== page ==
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Thread: Cancelled Wedding and the Aftermath New York

  1. #1
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    Default Cancelled Wedding and the Aftermath New York

    Hello:

    I am posting this regarding the cancelled wedding of my brother-in-law. Hopefully someone can clarify a couple of things. His ex-fiancée refuses to return the engagement ring, until he meets a couple of ‘requirements’, which includes contributing to the costs of the cancelled wedding. Initially, he was willing, no questions asked, to share 50% of the wedding costs, but her holding a family heirloom hostage causes a lot of bad feelings in the family.

    As far as I know, she HAS to give the ring back unconditionally because it was a gift in contemplation of marriage. The only exception to this rule is if the ring was given during her birthday/Christmas when it can be argued that it was simply a gift, which is not the case.

    Regarding the costs of the cancelled wedding, what is he legally bound to do? She is demanding at least 50% of everything, including the wedding dress, the reception (even although the reception doesn’t refund the deposit, the reception hall ‘keeps’ the money as a down payment to a future event so it’s technically not lost), limo, flowers, etc. If this goes to court, will he be liable for sharing any costs at all? And what is reasonable? 50% of everything, including items that can be re-used (dress, reception, etc)?

    Thanks so much!
    Mark

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    Who called off the wedding?
    HOOK 'EM HORNS!!!
    How do you catch a very rare rabbit?
    (unique up on him)
    How do catch an ordinary rabbit?
    (same way)

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    Quote Originally Posted by mommyof4 View Post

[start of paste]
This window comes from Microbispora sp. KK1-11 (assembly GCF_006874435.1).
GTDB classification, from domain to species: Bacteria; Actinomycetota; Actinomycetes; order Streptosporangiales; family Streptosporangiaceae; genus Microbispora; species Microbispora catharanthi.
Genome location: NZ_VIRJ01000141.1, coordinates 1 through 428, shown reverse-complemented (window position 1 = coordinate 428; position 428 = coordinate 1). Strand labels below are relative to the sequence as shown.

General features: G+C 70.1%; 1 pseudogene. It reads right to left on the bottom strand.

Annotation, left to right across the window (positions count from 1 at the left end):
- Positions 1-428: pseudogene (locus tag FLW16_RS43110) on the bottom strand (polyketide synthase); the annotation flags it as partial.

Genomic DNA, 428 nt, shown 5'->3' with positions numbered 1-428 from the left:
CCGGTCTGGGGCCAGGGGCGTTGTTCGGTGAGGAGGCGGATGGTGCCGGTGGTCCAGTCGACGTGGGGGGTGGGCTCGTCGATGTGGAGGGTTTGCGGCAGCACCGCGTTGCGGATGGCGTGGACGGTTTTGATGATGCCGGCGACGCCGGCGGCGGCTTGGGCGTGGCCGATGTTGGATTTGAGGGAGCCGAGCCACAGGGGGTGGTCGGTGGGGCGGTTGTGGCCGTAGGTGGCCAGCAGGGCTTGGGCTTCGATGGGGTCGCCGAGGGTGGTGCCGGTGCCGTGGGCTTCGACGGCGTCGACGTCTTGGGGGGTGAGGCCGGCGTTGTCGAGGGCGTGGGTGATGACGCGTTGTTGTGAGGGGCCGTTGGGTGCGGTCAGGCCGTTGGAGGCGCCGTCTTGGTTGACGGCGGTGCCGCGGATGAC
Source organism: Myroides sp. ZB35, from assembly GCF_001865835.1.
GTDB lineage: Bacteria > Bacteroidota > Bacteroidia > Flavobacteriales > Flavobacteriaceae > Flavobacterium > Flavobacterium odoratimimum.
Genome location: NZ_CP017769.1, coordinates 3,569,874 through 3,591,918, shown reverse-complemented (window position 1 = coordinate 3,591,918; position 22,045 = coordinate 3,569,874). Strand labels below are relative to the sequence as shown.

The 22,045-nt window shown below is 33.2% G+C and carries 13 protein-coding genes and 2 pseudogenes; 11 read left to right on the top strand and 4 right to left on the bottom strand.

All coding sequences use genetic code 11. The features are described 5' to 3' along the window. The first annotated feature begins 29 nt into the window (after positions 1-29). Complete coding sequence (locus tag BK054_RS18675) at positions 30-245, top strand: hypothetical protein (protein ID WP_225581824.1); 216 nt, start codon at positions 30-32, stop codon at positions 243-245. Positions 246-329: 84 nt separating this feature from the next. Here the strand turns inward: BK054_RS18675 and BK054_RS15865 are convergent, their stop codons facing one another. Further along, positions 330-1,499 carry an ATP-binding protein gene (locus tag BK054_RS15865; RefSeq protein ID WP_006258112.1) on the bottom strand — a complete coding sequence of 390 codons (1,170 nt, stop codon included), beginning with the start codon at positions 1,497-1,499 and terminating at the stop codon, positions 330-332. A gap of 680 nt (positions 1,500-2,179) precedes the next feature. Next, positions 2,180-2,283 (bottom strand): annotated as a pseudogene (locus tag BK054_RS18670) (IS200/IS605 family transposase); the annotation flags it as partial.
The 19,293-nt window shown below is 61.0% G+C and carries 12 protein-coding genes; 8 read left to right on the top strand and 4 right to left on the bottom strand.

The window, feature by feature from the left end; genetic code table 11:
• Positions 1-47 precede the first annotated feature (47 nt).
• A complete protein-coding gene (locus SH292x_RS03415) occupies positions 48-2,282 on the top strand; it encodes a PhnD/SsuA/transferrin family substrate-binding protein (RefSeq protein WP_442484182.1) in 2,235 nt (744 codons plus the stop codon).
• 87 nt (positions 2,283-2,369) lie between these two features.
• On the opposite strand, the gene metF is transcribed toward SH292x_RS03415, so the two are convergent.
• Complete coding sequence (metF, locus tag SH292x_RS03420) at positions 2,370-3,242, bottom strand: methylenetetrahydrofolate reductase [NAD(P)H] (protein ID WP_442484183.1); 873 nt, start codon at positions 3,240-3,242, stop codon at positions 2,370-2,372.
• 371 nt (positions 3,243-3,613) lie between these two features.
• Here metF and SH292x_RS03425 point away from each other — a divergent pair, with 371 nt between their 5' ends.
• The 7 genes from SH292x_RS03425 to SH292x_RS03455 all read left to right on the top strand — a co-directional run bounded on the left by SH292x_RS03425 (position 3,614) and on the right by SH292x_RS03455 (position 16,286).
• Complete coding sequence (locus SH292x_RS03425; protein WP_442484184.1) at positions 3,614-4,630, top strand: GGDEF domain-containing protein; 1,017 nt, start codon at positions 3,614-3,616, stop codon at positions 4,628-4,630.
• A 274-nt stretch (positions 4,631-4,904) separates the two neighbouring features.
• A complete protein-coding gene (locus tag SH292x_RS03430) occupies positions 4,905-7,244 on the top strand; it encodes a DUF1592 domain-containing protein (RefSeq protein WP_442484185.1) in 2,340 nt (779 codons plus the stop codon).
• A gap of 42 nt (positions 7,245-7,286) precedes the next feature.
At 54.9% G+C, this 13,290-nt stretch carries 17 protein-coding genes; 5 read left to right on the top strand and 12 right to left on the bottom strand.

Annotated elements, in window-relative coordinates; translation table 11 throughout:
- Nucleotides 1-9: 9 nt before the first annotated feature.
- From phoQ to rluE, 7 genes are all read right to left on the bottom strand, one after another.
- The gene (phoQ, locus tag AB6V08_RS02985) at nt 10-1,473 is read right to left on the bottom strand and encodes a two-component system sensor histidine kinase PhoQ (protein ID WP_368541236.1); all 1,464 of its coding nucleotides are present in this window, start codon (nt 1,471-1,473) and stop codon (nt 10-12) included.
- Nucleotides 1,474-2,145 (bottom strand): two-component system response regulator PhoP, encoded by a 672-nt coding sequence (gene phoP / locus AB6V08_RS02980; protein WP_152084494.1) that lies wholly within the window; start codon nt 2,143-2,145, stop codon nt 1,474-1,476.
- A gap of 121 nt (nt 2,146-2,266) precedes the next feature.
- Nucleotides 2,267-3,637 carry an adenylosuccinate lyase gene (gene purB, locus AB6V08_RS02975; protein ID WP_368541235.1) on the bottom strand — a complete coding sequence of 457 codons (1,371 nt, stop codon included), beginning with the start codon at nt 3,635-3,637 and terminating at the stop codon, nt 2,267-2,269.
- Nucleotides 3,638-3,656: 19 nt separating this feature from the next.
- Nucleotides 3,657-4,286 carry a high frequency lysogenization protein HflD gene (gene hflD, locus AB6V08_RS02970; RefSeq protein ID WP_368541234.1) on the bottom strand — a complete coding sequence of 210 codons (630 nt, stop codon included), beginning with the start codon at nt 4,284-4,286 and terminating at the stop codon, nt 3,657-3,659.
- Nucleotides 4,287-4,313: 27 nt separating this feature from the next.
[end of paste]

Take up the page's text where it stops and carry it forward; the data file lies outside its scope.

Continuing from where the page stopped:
Who called off the wedding?
    He did after realizing that she was overly controlling and feeling forced by her and her parents into proposing.

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    Quote Originally Posted by exm View Post
    Hello:

    I am posting this regarding the cancelled wedding of my brother-in-law. Hopefully someone can clarify a couple of things. His ex-fiancée refuses to return the engagement ring, until he meets a couple of ‘requirements’, which includes contributing to the costs of the cancelled wedding. Initially, he was willing, no questions asked, to share 50% of the wedding costs, but her holding a family heirloom hostage causes a lot of bad feelings in the family.

    As far as I know, she HAS to give the ring back unconditionally because it was a gift in contemplation of marriage. The only exception to this rule is if the ring was given during her birthday/Christmas when it can be argued that it was simply a gift, which is not the case.

    Regarding the costs of the cancelled wedding, what is he legally bound to do? She is demanding at least 50% of everything, including the wedding dress, the reception (even although the reception doesn’t refund the deposit, the reception hall ‘keeps’ the money as a down payment to a future event so it’s technically not lost), limo, flowers, etc. If this goes to court, will he be liable for sharing any costs at all? And what is reasonable? 50% of everything, including items that can be re-used (dress, reception, etc)?

    Thanks so much!
    Mark
    I'm not real sure of what the laws are on this, but I know that Judge Judy has always said that an engagement ring must be returned. Your BIL can always take her to small claims court (I don't reccomend Judge Judy) for the ring.

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    And, quite honestly, I believe he would only be responsible for those costs in the wedding he was directly impacting... and approving.

    In other words... if his controlling bride did everything and he had no input, I find it hard to believe that he will be on the hook for it.

    Depending on the value of the ring, go to small claims court... just be prepared to be countersued.
    Not everything that makes you mad, sad or uncomfortable is legally actionable.

    I am not now nor ever was an attorney.

    Any statements I make are based purely upon my personal experiences and research which may or may not be accurate in a court of law.

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    Quote Originally Posted by cyjeff View Post
    And, quite honestly, I believe he would only be responsible for those costs in the wedding he was directly impacting... and approving.

    In other words... if his controlling bride did everything and he had no input, I find it hard to believe that he will be on the hook for it.

    Depending on the value of the ring, go to small claims court... just be prepared to be countersued.